Sonoran Institute Presents to Ridgway/Ouray Gathering
RIDGWAY – “Now that we’re coming slowly, haltingly, out of the recession, it’s not if we’re going to grow, it’s how.”
Clark Anderson, Colorado Director of the Sonoran Institute, was the featured speaker at two gatherings in Ridgway last week, bringing a message of change in the housing market, change that will be important for local governments, and the private sector, to heed.
His first talk was to a gathering known informally as the Tri-Agency Meeting – elected and appointed officials from the towns of Ridgway and Ouray, plus the county, who get together a couple of times a year for networking and face time. It was Ridgway’s turn to host, and Town Manager Jen Coates invited Anderson, who lives in Glenwood Springs, to drive over and discuss his latest project, a study of housing trends called “Reset and Recovery: Shifting Markets and Opportunities for Rocky Mountain Communities.”
A lengthy title, but, Anderson insisted, a simple message: the era of “bigger is better” – bigger single-family houses on bigger lots as far out in the country as possible – is being replaced, gradually, with demand for neighborhoods with character, safety, walkability, and urban-type amenities. “More people are willing to pay a premium for these things,” Anderson said, even in the Rocky Mountain West, the traditional home of big skies and “don’t fence me in.”
Anderson began with some sobering facts from the Standard & Poor’s Case-Shiller Home Price Index: 12 million people in the U.S. are underwater on their mortgages; housing prices are 33 percent below their 2006 peak; and despite recent upticks, the housing market is still a drag on the economy as a whole.
He quoted a National Association of Realtors study that showed decreasing demand for large-lot, single-family housing and increasing demand for smaller-lot, single-family homes, townhomes and multi-family units (shared-wall dwellings). Renting is more appealing than it was before the housing bubble burst. Walkable, mixed-use locations (residential combined with commercial) are gaining in appeal. And, finally, financing remains a big challenge for builders, especially for multi-family buildings – a sign that lenders are perhaps behind the demand curve.
What is driving the change? Anderson’s next PowerPoint slide said a lot: “The boomers are coming! The boomers are coming!” Anderson said the national study shows retiring baby boomers want to “age in place,” that is, as part of a neighborhood or community, and that they are increasingly demanding “urban-type amenities.”
(Anderson himself is a Gen Xer, a child of boomers, now in his thirties with young kids of his own. “The biggest demographic out there,” he said provocatively, is neither the boomers nor Generation X, but Generation Y, “who are young now, but will be hugely significant when they come of age. Gen Y will face real challenges getting into housing in the future.”)
Two other factors driving the change, Anderson said, are shrinking household size (Americans having fewer children, and boomers living in empty nests) and shrinking household income (see recession above). An increasing number of boomers and Gen Yers told the NAR study they were looking for “in-town” housing, with compact walkability – “smart growth, if you will,” Anderson said, and that they were willing to take a smaller place in exchange for a shorter commute.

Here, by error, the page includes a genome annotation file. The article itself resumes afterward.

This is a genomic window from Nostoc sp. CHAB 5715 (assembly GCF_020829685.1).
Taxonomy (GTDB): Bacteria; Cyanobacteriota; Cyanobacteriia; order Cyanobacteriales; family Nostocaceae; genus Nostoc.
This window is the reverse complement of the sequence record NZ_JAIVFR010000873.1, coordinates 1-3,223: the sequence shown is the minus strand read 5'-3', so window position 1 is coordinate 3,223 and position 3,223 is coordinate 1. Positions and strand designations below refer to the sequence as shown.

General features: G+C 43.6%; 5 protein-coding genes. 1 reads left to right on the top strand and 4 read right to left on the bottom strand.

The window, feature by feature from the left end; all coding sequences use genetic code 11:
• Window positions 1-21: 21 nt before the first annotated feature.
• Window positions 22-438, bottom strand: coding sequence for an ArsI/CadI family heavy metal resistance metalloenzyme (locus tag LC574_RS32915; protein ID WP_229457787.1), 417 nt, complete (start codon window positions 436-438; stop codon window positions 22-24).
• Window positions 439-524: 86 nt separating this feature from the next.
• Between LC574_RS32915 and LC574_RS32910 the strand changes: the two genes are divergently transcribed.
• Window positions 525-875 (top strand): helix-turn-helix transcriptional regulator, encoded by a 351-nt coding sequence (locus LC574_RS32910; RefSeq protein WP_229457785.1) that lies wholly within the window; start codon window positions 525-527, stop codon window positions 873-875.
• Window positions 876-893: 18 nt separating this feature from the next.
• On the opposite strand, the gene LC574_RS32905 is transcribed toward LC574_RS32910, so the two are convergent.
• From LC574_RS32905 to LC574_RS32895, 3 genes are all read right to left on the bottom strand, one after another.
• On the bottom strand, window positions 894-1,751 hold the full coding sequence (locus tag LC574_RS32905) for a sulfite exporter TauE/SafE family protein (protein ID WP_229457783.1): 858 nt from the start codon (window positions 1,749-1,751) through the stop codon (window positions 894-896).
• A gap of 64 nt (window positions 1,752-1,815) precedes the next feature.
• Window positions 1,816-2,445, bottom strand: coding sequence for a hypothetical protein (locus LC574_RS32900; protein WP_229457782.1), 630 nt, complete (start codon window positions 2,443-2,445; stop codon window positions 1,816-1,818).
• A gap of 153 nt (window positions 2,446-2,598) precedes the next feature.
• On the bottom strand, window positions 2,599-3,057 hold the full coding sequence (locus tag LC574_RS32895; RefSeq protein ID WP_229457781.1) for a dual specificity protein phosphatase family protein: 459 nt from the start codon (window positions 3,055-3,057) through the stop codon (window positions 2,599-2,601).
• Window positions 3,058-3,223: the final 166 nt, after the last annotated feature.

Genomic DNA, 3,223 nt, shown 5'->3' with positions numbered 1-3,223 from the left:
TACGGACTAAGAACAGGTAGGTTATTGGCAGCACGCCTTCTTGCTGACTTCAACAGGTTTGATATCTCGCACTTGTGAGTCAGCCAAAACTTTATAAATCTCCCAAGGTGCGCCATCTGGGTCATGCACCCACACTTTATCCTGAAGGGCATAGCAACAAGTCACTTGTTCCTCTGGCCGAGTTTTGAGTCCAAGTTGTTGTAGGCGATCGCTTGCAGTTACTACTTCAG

“We’ve entered a new normal,” he concluded.
But what about the Rocky Mountain West? Isn’t the picture different out here as compared to the national outlook? “That’s what the Sonoran Institute wanted to find out,” Anderson said. So it launched its own study, focused on the towns of Eagle, Carbondale and Buena Vista in Colorado, plus Teton Valley, Idaho, and Bozeman, Mont.
And, Anderson said, their study (of 400 respondents versus 2,000 respondents for the National Realtors’ study) largely corroborated the national results.
“The single-family, detached home is still preferred,” Anderson said. Thirty-seven percent said that sharing a wall with other homeowners “carried a stigma.” But a majority said that neighborhood character was more important than house size. They endorsed the notions of “a sense of place,” of safety, walkability and proximity to things like schools and shopping. Ninety percent said that walkability was somewhat or very important. Fifty-eight percent said they would take a smaller lot if it were “closer to everything.”
So, what does this all mean for towns like Ridgway and Ouray, and for Ouray County?
Anderson had a short list of suggestions for both local governments and for the private sector. He thought local governments could respond to the trend by “catalyzing the kind of development you want, by ‘place making.’” By investing in core areas. (“You guys are poised for that,” he said referencing Ridgway’s Streetscape and Main Street plans, and it’s Creative District designation.) By sound infrastructure investment. By “allowing and encouraging housing choices.” And by insisting on pedestrian preferences – “even if that means fighting CDOT as hard as you can.”
To developers, he suggested building “places not projects.” (And here he had a couple of slides of new, mixed-use development in downtown Buena Vista.) He advised “providing pedestrian preferences. Walkability matters; if it’s only auto oriented, it cripples projects.”
Pay heed to the “evolution of the single-family home,” he said, “away from soulless suburban style dominated by attached garages, etc.”
And finally, “location, location, location.”
“We’re not trying to sell anything with our study,” Anderson said. “We’re just saying the market is more segmented than it used to be.” People want different things now, not just “bigger and farther out. There is a trend,” he said, “for lots of reasons, including demographics and economics, toward smart growth, more density, and walkability.”